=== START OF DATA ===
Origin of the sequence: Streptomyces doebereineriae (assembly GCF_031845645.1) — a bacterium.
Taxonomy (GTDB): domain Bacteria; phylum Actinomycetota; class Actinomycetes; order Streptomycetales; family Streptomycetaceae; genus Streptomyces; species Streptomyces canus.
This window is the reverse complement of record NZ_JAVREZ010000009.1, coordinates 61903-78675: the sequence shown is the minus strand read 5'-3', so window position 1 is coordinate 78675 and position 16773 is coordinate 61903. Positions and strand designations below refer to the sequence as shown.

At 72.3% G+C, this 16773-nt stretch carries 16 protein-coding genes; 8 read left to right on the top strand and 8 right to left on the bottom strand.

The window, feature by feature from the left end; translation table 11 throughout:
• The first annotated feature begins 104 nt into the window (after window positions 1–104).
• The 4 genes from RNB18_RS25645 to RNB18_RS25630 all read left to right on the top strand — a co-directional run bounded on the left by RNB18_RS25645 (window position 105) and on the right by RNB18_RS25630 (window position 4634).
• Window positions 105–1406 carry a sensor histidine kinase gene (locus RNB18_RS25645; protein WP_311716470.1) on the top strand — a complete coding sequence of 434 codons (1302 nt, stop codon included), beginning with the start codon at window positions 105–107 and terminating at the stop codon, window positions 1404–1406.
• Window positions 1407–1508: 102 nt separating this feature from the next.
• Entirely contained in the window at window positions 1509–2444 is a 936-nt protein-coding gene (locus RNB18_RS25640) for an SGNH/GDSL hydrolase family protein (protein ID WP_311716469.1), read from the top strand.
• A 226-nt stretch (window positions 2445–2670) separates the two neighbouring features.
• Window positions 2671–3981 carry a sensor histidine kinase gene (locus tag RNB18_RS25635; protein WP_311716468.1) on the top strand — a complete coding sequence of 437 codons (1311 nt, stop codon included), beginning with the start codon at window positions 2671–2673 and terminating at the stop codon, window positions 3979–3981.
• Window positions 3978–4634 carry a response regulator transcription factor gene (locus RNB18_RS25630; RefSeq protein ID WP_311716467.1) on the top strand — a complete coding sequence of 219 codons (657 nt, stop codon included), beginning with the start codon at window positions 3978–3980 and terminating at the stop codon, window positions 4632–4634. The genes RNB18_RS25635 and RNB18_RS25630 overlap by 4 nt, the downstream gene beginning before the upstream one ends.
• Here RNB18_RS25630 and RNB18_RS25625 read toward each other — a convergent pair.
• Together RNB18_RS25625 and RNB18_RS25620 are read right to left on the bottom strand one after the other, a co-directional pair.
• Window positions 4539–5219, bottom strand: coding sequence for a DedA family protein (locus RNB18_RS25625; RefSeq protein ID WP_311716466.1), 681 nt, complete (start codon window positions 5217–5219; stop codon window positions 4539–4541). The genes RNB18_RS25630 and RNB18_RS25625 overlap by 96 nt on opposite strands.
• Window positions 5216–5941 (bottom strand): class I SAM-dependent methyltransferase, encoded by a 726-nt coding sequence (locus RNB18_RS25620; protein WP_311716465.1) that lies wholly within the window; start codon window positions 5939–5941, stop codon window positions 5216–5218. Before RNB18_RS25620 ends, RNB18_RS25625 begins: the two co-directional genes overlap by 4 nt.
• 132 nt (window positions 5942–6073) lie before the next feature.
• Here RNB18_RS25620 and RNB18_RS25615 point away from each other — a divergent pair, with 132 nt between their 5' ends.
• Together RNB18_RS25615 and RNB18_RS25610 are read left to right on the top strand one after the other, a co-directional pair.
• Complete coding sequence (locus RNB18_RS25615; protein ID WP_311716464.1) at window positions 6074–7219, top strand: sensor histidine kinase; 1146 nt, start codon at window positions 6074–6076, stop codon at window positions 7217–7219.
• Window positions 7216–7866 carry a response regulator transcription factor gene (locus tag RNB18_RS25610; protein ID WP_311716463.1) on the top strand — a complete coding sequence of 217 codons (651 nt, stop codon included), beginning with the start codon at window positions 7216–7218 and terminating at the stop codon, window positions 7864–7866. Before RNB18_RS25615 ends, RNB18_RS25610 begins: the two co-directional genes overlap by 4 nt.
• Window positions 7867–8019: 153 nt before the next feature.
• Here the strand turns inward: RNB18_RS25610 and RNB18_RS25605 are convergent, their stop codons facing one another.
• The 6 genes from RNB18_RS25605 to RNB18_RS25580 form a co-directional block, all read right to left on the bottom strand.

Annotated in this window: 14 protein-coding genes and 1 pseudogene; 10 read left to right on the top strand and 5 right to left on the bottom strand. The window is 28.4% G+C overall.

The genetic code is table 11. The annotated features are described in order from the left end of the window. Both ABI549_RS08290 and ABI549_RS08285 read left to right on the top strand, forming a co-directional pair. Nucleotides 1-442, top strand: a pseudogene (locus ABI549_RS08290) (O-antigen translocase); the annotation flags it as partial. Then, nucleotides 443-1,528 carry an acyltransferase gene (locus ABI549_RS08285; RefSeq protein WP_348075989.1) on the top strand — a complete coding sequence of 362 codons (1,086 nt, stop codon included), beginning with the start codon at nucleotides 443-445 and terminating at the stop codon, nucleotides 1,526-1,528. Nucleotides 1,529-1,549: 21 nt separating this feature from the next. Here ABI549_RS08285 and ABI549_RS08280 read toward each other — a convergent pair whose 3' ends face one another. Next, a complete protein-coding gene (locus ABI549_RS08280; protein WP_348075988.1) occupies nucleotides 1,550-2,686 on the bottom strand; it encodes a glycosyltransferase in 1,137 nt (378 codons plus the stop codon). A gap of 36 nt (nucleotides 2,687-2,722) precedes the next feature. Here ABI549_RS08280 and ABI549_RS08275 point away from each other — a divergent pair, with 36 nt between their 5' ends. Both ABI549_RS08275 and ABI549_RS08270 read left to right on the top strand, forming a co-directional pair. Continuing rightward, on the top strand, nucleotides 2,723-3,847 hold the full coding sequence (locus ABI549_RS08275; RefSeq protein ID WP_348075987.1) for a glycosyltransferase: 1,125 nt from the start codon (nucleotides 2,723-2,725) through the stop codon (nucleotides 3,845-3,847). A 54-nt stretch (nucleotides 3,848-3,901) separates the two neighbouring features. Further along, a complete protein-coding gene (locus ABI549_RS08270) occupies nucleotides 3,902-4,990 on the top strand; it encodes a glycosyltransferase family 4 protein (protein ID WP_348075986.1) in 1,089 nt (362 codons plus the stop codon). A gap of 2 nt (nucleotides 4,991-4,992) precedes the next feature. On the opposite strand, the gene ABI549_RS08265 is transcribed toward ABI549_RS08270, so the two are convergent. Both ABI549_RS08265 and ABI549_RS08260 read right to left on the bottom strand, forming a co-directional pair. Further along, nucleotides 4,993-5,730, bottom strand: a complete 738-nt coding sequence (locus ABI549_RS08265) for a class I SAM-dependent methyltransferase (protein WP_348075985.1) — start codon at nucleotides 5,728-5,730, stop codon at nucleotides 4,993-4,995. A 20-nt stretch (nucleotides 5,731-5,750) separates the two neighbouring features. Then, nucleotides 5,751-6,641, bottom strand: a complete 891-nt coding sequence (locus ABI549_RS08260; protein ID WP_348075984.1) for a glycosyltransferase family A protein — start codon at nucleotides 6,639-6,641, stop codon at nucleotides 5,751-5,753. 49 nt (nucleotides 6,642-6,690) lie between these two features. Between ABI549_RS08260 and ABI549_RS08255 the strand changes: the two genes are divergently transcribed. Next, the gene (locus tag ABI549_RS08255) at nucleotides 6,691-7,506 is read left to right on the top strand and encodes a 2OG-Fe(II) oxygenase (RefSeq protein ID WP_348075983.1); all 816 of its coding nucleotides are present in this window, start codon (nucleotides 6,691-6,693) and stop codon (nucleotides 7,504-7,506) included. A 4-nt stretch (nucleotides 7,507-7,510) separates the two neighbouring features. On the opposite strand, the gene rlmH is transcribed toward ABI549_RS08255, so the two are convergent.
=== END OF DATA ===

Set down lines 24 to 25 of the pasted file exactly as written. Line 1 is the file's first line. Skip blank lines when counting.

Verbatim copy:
• Here the strand turns inward: RNB18_RS25610 and RNB18_RS25605 are convergent, their stop codons facing one another.
• The 6 genes from RNB18_RS25605 to RNB18_RS25580 form a co-directional block, all read right to left on the bottom strand.